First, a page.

- saves in .MP4 container, Quicktime claims file is video: Ambarella AVC encoder, either 1280 x 720 (HD) or 640×480 (SD), Millions Colors, AAC, Stereo, 48.000 kHz, and a staggering 11.16 mbits/s for HD and 2.663.30 mbits/s SD
- Amazingly, movie IS “optimized for internet” or “flattened” and otherwise ready for Progressive download!
- Post processing via QuickTime Pro: Not Necessary!
Import into iMovie HD (version 6.03, iLife 06)
- started with iMovie HD (version 6.03, iLife 06). Created new project of type MP4.
- Dragged original Flip Ultra AVI into project. I waited while iMovie “down converted” from [DivX 6.0, 640 x 480, Millions Microsoft ADPCM, Mono, 44.100 kHz 4316.74 kbits/s] to [AAC, Stereo (L R), 48.000 kHz Apple MPEG4 Decompressor, 640 x 480, Millions 991.62 kbits/s]
- I used QuickTime Pro to export original as H.264, using mostly default settings and 640×480 dimensions. Resulted in [AAC, Mono, 44.100 kHzH.264, 640 x 480, Millions]. Dragged this into iMovie, it instantly copied file to project with no modifications
- I dragged the original Flip MinoHD MP4 file into project. I waited while in down converted from [1280 x 720 10.43 mbits/s.] to letter boxed 640×480 981.27 kbits/s.
- Created new project of type MP4.
- I dragged the original Flip MinoHD MP4 file into project. iMovie crashed. Tried again, same results as above — down converted from [1280 x 720 10.43 mbits/s.] to letter boxed 640×480 981.27 kbits/s.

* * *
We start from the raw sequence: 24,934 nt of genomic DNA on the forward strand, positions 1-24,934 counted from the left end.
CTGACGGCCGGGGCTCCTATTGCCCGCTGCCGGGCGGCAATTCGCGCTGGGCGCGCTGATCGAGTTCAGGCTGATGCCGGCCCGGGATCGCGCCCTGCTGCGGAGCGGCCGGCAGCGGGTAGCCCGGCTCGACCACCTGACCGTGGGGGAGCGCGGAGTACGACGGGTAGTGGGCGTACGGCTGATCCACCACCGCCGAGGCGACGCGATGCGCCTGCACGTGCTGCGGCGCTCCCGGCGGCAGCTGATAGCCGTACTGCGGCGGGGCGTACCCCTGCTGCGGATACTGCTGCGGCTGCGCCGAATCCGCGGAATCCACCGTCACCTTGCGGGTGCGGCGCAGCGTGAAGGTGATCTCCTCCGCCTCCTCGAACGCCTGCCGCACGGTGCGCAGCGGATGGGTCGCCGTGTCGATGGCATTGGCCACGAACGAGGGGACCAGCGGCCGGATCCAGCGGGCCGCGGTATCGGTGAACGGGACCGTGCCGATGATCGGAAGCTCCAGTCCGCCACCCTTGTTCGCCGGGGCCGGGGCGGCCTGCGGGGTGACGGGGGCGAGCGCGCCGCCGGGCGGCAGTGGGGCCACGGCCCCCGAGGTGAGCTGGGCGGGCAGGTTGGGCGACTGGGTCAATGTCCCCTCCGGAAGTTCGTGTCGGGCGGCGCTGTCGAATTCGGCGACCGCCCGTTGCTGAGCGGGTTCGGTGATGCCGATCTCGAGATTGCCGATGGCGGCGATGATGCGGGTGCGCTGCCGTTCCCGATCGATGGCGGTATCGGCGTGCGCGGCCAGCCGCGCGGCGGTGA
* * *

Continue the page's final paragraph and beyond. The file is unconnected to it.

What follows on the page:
- Clearly, new project of type MP4 is inappropriate for the MinoHD. This time tried HDV 720p
- I dragged the original Flip MinoHD MP4 file into project. iMovie up converted from [1280 x 720 10.43 mbits/s.] to [16-bit Integer (Little Endian), Stereo (L R), 48.000 kHz Apple Intermediate Codec, 1280 x 720 (1248 x 702), Millions] and a mammoth 32.75 mbits/s. My 91.75 MB MP4 was now 288.15 MB. I don’t know where the (1248 x 702) is coming from. Yes it works, but still not ideal.
- Now for the Kodak ZX1 files. Same results as with MinoHD
iMovie HD does not handle these cameras as well as it handles an old-school DV camera.
Import into iMovie 08/09
This is a whole different kettle of fish. MacOS and iLife treat these cameras as Still cameras, not video cameras. Hook one up to a Mac, and iPhoto launches and imports movie (and or still) clips. These are registered as “Events” and generally sorted by dates embedded in the photos (Strong Hint: Be sure your camera has the proper Times and Date Set!!).
iMovie has an Event Library Panel. Import from a file or DV camera can be set to create a new Event or add to an existing event. There is also an iPhoto Videos Event. Choose that, find a video in an iPhoto Event, drag it straight into project, watch immediately. Additionally, if you select import and navigate to your iPhoto Library, you can find the movie clips in iPhoto Events and import into iMovie Events.
Bottom line: iMovie 08/09 is far superior to iMovie 06 in terms of working with this class of cameras — if you can tolerate the remainder of the iMovie 08/09 user interface.